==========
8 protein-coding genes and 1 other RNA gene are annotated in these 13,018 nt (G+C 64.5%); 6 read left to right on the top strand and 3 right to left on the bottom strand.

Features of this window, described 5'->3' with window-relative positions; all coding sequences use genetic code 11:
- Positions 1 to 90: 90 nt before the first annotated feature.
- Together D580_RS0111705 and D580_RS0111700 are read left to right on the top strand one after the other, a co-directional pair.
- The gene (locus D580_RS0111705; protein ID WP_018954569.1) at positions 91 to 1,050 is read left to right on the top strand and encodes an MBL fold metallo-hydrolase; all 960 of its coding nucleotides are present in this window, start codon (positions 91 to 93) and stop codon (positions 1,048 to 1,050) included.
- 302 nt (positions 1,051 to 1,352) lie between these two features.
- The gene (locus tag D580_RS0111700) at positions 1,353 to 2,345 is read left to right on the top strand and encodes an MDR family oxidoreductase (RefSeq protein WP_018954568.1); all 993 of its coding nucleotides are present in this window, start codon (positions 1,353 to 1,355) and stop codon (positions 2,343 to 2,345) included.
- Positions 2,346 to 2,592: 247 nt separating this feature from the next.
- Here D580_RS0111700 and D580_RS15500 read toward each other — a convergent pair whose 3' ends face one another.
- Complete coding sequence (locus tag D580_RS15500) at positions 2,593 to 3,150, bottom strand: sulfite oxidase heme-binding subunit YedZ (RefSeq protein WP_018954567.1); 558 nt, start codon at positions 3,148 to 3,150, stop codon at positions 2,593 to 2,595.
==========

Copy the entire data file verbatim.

8 protein-coding genes and 1 other RNA gene are annotated in these 13,018 nt (G+C 64.5%); 6 read left to right on the top strand and 3 right to left on the bottom strand.

Features of this window, described 5'->3' with window-relative positions; all coding sequences use genetic code 11:
- Positions 1 to 90: 90 nt before the first annotated feature.
- Together D580_RS0111705 and D580_RS0111700 are read left to right on the top strand one after the other, a co-directional pair.
- The gene (locus D580_RS0111705; protein ID WP_018954569.1) at positions 91 to 1,050 is read left to right on the top strand and encodes an MBL fold metallo-hydrolase; all 960 of its coding nucleotides are present in this window, start codon (positions 91 to 93) and stop codon (positions 1,048 to 1,050) included.
- 302 nt (positions 1,051 to 1,352) lie between these two features.
- The gene (locus tag D580_RS0111700) at positions 1,353 to 2,345 is read left to right on the top strand and encodes an MDR family oxidoreductase (RefSeq protein WP_018954568.1); all 993 of its coding nucleotides are present in this window, start codon (positions 1,353 to 1,355) and stop codon (positions 2,343 to 2,345) included.
- Positions 2,346 to 2,592: 247 nt separating this feature from the next.
- Here D580_RS0111700 and D580_RS15500 read toward each other — a convergent pair whose 3' ends face one another.
- Complete coding sequence (locus tag D580_RS15500) at positions 2,593 to 3,150, bottom strand: sulfite oxidase heme-binding subunit YedZ (RefSeq protein WP_018954567.1); 558 nt, start codon at positions 3,148 to 3,150, stop codon at positions 2,593 to 2,595.